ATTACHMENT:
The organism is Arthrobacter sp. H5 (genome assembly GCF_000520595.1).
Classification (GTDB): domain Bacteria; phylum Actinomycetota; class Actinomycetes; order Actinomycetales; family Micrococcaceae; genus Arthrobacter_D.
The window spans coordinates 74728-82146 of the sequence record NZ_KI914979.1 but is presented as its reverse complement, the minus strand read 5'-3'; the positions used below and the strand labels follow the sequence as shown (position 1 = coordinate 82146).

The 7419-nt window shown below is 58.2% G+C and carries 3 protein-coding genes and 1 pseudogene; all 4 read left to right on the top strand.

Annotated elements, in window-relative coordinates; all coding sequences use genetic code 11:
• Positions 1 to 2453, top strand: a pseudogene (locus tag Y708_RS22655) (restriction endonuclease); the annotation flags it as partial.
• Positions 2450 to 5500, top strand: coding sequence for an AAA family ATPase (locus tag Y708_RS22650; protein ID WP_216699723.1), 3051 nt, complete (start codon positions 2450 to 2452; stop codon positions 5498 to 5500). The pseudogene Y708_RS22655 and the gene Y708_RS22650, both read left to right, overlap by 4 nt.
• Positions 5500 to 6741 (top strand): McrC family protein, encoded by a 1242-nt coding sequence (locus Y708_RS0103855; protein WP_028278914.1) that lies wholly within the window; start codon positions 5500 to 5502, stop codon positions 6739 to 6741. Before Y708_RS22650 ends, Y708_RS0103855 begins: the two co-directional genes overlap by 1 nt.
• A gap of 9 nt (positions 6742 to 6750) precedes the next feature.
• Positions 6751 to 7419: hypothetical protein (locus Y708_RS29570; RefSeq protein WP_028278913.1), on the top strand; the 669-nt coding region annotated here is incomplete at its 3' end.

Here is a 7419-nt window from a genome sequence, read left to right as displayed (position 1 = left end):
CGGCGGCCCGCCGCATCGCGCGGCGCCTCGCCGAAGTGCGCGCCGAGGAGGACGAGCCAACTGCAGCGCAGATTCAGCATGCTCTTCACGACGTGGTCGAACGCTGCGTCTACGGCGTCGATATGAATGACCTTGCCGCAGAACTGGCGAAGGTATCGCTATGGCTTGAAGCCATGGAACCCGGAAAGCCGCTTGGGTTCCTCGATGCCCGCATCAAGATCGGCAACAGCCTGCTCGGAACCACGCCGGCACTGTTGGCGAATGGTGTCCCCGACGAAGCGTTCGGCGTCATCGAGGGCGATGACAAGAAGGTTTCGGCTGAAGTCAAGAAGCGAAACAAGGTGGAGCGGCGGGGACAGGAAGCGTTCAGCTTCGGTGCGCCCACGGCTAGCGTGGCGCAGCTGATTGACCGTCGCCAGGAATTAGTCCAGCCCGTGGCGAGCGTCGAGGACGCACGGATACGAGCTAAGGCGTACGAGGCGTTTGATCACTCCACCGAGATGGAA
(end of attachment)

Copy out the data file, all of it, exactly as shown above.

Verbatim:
The organism is Arthrobacter sp. H5 (genome assembly GCF_000520595.1).
Classification (GTDB): domain Bacteria; phylum Actinomycetota; class Actinomycetes; order Actinomycetales; family Micrococcaceae; genus Arthrobacter_D.
The window spans coordinates 74728-82146 of the sequence record NZ_KI914979.1 but is presented as its reverse complement, the minus strand read 5'-3'; the positions used below and the strand labels follow the sequence as shown (position 1 = coordinate 82146).

The 7419-nt window shown below is 58.2% G+C and carries 3 protein-coding genes and 1 pseudogene; all 4 read left to right on the top strand.

Annotated elements, in window-relative coordinates; all coding sequences use genetic code 11:
• Positions 1 to 2453, top strand: a pseudogene (locus tag Y708_RS22655) (restriction endonuclease); the annotation flags it as partial.
• Positions 2450 to 5500, top strand: coding sequence for an AAA family ATPase (locus tag Y708_RS22650; protein ID WP_216699723.1), 3051 nt, complete (start codon positions 2450 to 2452; stop codon positions 5498 to 5500). The pseudogene Y708_RS22655 and the gene Y708_RS22650, both read left to right, overlap by 4 nt.
• Positions 5500 to 6741 (top strand): McrC family protein, encoded by a 1242-nt coding sequence (locus Y708_RS0103855; protein WP_028278914.1) that lies wholly within the window; start codon positions 5500 to 5502, stop codon positions 6739 to 6741. Before Y708_RS22650 ends, Y708_RS0103855 begins: the two co-directional genes overlap by 1 nt.
• A gap of 9 nt (positions 6742 to 6750) precedes the next feature.
• Positions 6751 to 7419: hypothetical protein (locus Y708_RS29570; RefSeq protein WP_028278913.1), on the top strand; the 669-nt coding region annotated here is incomplete at its 3' end.

Here is a 7419-nt window from a genome sequence, read left to right as displayed (position 1 = left end):
CGGCGGCCCGCCGCATCGCGCGGCGCCTCGCCGAAGTGCGCGCCGAGGAGGACGAGCCAACTGCAGCGCAGATTCAGCATGCTCTTCACGACGTGGTCGAACGCTGCGTCTACGGCGTCGATATGAATGACCTTGCCGCAGAACTGGCGAAGGTATCGCTATGGCTTGAAGCCATGGAACCCGGAAAGCCGCTTGGGTTCCTCGATGCCCGCATCAAGATCGGCAACAGCCTGCTCGGAACCACGCCGGCACTGTTGGCGAATGGTGTCCCCGACGAAGCGTTCGGCGTCATCGAGGGCGATGACAAGAAGGTTTCGGCTGAAGTCAAGAAGCGAAACAAGGTGGAGCGGCGGGGACAGGAAGCGTTCAGCTTCGGTGCGCCCACGGCTAGCGTGGCGCAGCTGATTGACCGTCGCCAGGAATTAGTCCAGCCCGTGGCGAGCGTCGAGGACGCACGGATACGAGCTAAGGCGTACGAGGCGTTTGATCACTCCACCGAGATGGAA